Sunday, August 14, 2011

Summary of Early Literacy Strategies

These past few weeks we have been talking about early literacy. This is such an important topic because all parents can vastly increase the ease in which their children learn to read. Parents can do this  simply by focusing on the quality and quantity of their own communications with their child from birth to school age. Because we all want the very best start in reading for our children, I will review the salient points in early literacy:
Talk and sing to your baby before birth. A fetus can hear soon after four months and besides all the internal sounds of your body, babies hear the mother's voice more clearly than all other external sounds. By singing and talking to your baby before birth, you are capitalizing on this.
Talk and sing to your newborn when they are awake and alert. Do this a lot! Newborns are wired to pay attention to language that is directed towards themselves. Talking to another adult, the conversations on television, and songs sung by professional singers don't count! The more language your baby hears from you, directed towards him or herself, the more readily will they begin to understand language.
Take conversational turns with your baby. If he yawns, you take a turn to yawn. If she opens her eyes wide, you open your eyes wide. This will help your baby learn that what he has to say (or do) carries meaning and his parent understands the meaning.
As babies begin to pay attention to objects, show and talk about a chubby board or other style toddler book that you enjoy.  Provide a few different books during this time, but not too many because babies love repetition. Try to figure out which book is your baby's favorite.  You can read the words or simply talk about the pictures in the book.  Help your baby to turn the pages when she is able to grab for the book.
Toddler time from about eighteen months to three years is an important time to maintain routines regarding reading books. The same comfortable chair, a small stash of favorites, and an occasional new book build happy reading routines. The key point is to read every day and to keep the time within what your child can manage. Here you can use favorite songs and fingerplays both to develop a reading time and to extend the amount of time your toddler stays interested in the reading activity. Parents often use bedtime as storytime but it isn't always the best time if toddlers are overtired.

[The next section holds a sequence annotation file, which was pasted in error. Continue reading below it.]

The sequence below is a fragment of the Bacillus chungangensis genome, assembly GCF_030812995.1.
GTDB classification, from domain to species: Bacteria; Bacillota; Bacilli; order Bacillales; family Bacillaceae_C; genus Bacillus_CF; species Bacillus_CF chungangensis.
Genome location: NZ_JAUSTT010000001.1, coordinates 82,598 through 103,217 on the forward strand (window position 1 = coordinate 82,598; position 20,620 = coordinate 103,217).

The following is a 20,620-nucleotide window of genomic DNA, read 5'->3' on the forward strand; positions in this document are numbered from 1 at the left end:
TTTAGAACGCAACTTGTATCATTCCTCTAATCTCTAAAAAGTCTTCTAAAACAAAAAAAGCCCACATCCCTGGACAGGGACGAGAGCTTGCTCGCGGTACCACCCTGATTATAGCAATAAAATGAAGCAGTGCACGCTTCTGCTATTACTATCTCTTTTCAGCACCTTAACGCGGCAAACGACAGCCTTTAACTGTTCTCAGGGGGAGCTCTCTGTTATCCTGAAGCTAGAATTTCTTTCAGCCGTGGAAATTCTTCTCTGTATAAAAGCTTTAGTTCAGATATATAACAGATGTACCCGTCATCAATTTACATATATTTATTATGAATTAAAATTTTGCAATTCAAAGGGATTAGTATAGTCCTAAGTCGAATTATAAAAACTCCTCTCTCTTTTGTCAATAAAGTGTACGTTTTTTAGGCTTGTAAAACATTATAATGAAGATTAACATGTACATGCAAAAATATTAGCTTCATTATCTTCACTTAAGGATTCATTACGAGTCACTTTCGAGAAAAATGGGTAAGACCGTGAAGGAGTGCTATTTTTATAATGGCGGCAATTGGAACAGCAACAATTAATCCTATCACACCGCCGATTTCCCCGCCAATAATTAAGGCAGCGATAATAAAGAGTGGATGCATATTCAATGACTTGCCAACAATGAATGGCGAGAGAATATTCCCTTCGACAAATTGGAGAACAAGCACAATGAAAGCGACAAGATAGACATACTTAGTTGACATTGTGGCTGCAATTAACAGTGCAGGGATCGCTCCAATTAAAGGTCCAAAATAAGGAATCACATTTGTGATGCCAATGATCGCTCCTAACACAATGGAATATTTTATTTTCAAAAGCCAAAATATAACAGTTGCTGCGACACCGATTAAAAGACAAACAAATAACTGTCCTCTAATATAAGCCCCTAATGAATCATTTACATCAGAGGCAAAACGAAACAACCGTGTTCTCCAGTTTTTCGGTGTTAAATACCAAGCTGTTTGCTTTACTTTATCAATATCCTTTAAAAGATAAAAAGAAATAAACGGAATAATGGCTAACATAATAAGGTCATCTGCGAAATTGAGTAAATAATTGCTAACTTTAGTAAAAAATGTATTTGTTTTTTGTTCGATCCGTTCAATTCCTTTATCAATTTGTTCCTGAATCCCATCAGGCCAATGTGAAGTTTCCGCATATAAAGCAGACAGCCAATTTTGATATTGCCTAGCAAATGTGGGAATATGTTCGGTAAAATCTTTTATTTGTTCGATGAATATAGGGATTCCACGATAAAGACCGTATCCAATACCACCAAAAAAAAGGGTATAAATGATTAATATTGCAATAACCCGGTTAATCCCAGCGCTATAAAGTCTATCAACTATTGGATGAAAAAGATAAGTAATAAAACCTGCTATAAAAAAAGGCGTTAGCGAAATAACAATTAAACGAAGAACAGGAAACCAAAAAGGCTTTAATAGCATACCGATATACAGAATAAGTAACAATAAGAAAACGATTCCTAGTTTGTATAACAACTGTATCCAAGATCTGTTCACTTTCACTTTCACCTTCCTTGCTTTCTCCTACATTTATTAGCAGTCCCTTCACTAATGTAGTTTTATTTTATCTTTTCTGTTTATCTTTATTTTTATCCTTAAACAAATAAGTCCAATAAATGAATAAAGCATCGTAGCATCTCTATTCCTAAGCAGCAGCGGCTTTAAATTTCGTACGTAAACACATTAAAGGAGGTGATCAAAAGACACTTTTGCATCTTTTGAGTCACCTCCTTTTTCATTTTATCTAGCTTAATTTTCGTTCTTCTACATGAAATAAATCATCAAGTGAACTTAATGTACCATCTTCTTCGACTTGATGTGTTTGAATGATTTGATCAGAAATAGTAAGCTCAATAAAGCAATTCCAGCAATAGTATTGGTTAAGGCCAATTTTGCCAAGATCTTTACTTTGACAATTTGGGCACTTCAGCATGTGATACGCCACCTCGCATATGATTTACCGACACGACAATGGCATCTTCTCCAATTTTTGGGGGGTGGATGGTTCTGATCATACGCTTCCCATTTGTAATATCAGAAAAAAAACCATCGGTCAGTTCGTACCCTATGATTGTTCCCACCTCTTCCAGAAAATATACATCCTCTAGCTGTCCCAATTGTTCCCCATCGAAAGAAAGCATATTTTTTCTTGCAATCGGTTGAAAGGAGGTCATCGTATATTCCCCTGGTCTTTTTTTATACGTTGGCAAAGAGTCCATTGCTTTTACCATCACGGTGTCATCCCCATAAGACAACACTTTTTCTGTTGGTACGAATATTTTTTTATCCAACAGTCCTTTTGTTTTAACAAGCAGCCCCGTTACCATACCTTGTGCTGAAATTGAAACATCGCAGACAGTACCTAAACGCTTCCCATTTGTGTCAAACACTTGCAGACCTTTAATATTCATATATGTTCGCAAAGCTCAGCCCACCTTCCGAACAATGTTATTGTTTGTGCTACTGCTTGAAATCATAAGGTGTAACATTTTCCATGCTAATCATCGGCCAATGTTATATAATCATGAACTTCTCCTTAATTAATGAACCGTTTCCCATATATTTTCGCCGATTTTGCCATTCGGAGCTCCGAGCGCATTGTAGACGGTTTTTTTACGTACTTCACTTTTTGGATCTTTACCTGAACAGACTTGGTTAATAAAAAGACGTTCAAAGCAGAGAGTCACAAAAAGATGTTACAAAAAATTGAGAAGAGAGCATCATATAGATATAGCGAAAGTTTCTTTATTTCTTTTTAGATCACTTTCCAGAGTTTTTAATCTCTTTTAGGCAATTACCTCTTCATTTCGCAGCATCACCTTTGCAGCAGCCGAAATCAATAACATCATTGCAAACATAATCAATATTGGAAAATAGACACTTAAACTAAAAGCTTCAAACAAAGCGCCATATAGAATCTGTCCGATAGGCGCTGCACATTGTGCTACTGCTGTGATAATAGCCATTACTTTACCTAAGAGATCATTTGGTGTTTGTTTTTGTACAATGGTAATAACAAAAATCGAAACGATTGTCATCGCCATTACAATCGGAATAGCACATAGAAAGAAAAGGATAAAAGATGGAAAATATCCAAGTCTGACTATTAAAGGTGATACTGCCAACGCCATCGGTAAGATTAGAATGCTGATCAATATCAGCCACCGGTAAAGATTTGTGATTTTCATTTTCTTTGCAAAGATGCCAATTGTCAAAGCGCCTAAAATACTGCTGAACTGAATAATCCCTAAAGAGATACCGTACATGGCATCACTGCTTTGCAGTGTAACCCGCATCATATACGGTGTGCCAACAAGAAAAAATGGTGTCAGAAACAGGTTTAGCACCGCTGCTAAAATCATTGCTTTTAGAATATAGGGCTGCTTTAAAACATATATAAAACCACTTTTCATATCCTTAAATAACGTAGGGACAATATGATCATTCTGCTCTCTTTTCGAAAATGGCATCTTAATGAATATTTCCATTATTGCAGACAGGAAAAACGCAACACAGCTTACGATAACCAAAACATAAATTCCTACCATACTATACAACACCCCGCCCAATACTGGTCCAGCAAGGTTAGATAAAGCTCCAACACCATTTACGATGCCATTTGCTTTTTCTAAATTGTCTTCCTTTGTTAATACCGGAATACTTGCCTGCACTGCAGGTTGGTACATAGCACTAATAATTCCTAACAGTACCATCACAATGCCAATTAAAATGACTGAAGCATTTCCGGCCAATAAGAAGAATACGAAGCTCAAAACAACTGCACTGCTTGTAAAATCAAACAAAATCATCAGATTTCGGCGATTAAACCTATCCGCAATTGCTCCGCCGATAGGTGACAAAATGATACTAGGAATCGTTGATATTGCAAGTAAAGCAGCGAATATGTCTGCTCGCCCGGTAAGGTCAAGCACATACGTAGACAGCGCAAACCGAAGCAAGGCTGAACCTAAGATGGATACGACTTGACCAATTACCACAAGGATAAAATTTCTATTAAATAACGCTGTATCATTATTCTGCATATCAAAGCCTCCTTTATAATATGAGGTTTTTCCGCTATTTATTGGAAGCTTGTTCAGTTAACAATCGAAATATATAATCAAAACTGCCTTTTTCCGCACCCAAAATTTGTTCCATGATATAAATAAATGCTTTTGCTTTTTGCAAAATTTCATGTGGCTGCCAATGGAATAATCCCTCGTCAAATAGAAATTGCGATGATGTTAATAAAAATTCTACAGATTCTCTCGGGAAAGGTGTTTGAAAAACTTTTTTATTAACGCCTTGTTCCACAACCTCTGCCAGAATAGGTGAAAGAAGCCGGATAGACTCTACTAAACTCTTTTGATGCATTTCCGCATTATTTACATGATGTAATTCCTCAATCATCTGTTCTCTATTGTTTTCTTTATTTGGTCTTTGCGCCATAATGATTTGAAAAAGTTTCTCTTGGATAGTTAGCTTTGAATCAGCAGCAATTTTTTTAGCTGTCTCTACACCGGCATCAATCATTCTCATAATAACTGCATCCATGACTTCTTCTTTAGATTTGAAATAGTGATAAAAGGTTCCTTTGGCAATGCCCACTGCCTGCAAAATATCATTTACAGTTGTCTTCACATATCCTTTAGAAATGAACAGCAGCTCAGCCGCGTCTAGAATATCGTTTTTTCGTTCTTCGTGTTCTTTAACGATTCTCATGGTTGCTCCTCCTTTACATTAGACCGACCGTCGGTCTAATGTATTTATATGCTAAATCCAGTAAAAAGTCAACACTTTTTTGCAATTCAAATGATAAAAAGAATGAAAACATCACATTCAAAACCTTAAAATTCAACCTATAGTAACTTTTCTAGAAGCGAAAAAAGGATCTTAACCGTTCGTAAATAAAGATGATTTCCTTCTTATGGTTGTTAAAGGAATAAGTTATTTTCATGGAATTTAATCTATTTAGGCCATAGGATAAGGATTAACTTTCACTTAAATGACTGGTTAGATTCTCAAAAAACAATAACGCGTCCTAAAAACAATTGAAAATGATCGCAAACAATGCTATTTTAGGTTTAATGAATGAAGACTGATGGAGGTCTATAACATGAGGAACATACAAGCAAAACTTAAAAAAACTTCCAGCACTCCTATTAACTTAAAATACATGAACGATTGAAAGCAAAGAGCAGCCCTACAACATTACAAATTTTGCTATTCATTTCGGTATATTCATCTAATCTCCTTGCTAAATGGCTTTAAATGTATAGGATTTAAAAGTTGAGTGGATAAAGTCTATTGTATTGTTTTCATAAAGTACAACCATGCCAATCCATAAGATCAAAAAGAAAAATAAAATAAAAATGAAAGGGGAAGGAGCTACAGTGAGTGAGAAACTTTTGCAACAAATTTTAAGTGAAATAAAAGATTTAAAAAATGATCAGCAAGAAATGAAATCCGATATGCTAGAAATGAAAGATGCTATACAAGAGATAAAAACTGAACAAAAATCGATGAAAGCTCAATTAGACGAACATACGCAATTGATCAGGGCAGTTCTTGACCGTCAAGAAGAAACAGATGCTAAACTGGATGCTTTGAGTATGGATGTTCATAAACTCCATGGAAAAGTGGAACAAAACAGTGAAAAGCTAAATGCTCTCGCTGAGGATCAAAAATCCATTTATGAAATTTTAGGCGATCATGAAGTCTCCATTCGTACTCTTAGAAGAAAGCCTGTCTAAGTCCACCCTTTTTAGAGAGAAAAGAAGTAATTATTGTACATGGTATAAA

Around age three or before, you can begin to provide crayons and paper. Encourage your child to tell you about his picture and try not to become the one drawing the pictures! If your child tells you the scribble is a cow, print the word 'cow' on his picture. The goal here is to develop meaning from the words and pictures.
Using these strategies and many more that you come up with will build a good reader from birth.  This is the goal of early literacy.

“Gunk, gunk”  (or “mm, ah”)
Went the little green frog one day
“Gunk, gunk” went the little green frog.
“Gunk, gunk” (or “mm, ah”)
Went the little green frog one day
And his eyes went gunk, gunk, gunk.

This song is just silly.  Blink eyes each time you say “gunk”.  It is fun for the children to watch your eyes and try to imitate the blinking.
Even more fun is the “mm, ah” variation.  Instead of saying “gunk, gunk”, say “mm, ah.  When you say “mm”, you scrunch up your face and close your eyes.  When you say ă, you open your eyes and mouth, thrusting your tongue out and downward

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